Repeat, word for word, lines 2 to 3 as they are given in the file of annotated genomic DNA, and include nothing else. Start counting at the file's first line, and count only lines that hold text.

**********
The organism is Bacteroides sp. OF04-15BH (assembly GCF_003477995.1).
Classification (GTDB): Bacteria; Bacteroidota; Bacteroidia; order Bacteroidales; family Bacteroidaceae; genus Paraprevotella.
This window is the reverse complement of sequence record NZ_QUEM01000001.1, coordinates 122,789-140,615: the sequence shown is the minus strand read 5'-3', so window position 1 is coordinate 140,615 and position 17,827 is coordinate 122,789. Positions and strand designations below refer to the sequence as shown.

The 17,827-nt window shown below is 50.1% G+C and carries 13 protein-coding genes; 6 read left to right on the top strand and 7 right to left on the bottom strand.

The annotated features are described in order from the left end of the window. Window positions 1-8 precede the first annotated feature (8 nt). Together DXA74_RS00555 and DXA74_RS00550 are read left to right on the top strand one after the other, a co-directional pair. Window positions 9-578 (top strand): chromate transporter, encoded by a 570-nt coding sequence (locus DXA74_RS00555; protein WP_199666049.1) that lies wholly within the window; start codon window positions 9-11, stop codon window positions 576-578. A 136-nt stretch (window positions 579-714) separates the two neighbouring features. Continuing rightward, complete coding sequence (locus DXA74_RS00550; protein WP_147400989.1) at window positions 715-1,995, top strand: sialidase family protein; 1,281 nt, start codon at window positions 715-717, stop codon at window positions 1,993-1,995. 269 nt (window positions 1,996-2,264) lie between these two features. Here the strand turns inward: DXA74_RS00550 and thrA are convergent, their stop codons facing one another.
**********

Classification (GTDB): Bacteria; Bacteroidota; Bacteroidia; order Bacteroidales; family Bacteroidaceae; genus Paraprevotella.
This window is the reverse complement of sequence record NZ_QUEM01000001.1, coordinates 122,789-140,615: the sequence shown is the minus strand read 5'-3', so window position 1 is coordinate 140,615 and position 17,827 is coordinate 122,789. Positions and strand designations below refer to the sequence as shown.